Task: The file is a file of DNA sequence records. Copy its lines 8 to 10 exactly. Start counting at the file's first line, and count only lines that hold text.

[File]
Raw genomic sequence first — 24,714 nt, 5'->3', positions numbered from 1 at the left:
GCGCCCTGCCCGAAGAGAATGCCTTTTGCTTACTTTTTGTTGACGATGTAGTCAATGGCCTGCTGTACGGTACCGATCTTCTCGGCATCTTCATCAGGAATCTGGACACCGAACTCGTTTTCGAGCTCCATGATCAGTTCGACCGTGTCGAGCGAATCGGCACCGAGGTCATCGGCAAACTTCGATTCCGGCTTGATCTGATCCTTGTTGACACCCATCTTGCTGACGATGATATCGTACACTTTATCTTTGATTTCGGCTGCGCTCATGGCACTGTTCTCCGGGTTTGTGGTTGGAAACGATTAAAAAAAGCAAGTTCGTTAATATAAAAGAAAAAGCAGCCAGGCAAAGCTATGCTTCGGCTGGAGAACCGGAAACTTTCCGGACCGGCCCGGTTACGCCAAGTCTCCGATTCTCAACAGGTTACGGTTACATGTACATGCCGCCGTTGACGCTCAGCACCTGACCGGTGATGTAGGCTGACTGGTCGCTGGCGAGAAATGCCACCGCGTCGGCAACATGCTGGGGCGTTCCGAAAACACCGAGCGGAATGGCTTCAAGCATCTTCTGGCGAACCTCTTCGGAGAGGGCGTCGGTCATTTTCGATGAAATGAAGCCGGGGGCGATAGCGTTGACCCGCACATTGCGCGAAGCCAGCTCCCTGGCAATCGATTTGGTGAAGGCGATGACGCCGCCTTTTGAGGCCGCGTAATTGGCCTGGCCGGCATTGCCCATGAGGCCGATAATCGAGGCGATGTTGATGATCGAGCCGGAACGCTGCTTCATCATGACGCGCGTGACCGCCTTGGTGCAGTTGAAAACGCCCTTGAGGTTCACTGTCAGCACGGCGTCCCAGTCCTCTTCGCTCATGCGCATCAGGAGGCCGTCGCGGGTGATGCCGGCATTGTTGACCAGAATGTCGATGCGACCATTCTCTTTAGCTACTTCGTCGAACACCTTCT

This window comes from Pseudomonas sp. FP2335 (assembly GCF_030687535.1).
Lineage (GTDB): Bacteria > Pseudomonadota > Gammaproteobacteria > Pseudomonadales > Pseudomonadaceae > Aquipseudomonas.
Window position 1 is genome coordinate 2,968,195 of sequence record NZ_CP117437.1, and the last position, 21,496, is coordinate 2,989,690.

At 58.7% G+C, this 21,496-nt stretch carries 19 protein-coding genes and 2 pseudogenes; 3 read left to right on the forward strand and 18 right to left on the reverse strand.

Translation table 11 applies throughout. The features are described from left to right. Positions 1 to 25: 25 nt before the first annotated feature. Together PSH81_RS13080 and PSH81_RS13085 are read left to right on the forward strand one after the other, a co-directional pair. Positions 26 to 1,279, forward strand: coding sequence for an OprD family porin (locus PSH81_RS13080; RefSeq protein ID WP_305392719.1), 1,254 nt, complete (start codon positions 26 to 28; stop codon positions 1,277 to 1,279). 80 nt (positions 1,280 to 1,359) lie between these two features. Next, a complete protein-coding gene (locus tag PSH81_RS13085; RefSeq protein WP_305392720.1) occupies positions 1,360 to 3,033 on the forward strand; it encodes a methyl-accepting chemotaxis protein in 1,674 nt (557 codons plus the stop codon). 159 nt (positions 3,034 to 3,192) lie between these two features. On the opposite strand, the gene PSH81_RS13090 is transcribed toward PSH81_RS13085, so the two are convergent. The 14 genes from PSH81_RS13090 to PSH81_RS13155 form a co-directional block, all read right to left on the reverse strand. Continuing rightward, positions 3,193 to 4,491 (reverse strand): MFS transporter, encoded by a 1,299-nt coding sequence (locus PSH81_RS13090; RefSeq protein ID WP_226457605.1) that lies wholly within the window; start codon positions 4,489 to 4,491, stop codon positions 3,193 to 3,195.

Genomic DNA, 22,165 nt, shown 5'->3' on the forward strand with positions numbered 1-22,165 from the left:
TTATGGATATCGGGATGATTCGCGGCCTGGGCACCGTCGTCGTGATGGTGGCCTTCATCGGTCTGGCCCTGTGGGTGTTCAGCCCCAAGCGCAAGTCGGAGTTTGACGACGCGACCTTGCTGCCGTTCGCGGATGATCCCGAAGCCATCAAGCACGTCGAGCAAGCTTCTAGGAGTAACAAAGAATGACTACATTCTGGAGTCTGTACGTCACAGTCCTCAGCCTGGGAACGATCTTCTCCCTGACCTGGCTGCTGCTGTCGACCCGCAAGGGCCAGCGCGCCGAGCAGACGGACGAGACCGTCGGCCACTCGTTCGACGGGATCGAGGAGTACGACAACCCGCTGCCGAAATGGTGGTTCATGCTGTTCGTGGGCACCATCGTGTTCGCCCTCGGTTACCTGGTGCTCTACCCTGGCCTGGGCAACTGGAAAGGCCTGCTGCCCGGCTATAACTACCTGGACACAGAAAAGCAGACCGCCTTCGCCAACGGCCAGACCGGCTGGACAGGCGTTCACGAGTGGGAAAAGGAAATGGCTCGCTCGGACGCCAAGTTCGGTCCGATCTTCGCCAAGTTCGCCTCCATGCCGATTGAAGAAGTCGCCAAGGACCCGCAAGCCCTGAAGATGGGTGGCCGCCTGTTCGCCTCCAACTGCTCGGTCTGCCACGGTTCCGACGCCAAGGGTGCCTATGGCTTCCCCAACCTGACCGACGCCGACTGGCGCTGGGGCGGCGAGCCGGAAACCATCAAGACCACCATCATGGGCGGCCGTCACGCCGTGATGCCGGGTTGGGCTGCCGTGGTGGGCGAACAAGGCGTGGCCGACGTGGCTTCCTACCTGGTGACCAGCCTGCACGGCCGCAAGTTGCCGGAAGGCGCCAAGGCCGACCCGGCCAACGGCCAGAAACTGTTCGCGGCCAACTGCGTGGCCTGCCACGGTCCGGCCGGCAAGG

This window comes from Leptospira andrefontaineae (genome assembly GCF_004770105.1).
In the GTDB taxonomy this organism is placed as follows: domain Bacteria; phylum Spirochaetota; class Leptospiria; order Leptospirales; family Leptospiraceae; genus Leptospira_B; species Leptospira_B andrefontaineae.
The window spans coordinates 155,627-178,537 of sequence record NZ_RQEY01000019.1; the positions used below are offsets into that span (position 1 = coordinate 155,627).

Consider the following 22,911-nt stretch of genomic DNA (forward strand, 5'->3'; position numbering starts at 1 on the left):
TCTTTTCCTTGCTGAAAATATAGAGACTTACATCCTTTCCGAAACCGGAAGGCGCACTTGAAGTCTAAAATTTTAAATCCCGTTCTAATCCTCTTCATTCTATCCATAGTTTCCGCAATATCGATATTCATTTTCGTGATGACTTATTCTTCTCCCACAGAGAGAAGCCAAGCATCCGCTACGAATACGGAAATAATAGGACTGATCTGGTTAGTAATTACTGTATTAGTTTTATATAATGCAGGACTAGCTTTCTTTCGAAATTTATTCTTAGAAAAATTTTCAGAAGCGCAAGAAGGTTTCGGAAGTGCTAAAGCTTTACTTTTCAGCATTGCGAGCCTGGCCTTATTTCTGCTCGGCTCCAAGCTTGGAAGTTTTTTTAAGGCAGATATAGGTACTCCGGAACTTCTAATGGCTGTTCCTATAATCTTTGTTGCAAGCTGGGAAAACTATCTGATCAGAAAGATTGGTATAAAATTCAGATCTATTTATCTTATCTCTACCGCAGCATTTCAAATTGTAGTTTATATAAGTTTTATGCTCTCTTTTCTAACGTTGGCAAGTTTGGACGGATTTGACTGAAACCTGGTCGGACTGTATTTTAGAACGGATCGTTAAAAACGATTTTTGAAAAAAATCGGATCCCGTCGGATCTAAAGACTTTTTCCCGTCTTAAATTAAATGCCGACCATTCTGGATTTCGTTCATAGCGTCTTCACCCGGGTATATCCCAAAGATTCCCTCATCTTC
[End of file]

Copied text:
Genomic DNA, 22,165 nt, shown 5'->3' on the forward strand with positions numbered 1-22,165 from the left:
TTATGGATATCGGGATGATTCGCGGCCTGGGCACCGTCGTCGTGATGGTGGCCTTCATCGGTCTGGCCCTGTGGGTGTTCAGCCCCAAGCGCAAGTCGGAGTTTGACGACGCGACCTTGCTGCCGTTCGCGGATGATCCCGAAGCCATCAAGCACGTCGAGCAAGCTTCTAGGAGTAACAAAGAATGACTACATTCTGGAGTCTGTACGTCACAGTCCTCAGCCTGGGAACGATCTTCTCCCTGACCTGGCTGCTGCTGTCGACCCGCAAGGGCCAGCGCGCCGAGCAGACGGACGAGACCGTCGGCCACTCGTTCGACGGGATCGAGGAGTACGACAACCCGCTGCCGAAATGGTGGTTCATGCTGTTCGTGGGCACCATCGTGTTCGCCCTCGGTTACCTGGTGCTCTACCCTGGCCTGGGCAACTGGAAAGGCCTGCTGCCCGGCTATAACTACCTGGACACAGAAAAGCAGACCGCCTTCGCCAACGGCCAGACCGGCTGGACAGGCGTTCACGAGTGGGAAAAGGAAATGGCTCGCTCGGACGCCAAGTTCGGTCCGATCTTCGCCAAGTTCGCCTCCATGCCGATTGAAGAAGTCGCCAAGGACCCGCAAGCCCTGAAGATGGGTGGCCGCCTGTTCGCCTCCAACTGCTCGGTCTGCCACGGTTCCGACGCCAAGGGTGCCTATGGCTTCCCCAACCTGACCGACGCCGACTGGCGCTGGGGCGGCGAGCCGGAAACCATCAAGACCACCATCATGGGCGGCCGTCACGCCGTGATGCCGGGTTGGGCTGCCGTGGTGGGCGAACAAGGCGTGGCCGACGTGGCTTCCTACCTGGTGACCAGCCTGCACGGCCGCAAGTTGCCGGAAGGCGCCAAGGCCGACCCGGCCAACGGCCAGAAACTGTTCGCGGCCAACTGCGTGGCCTGCCACGGTCCGGCCGGCAAGG

This window comes from Leptospira andrefontaineae (genome assembly GCF_004770105.1).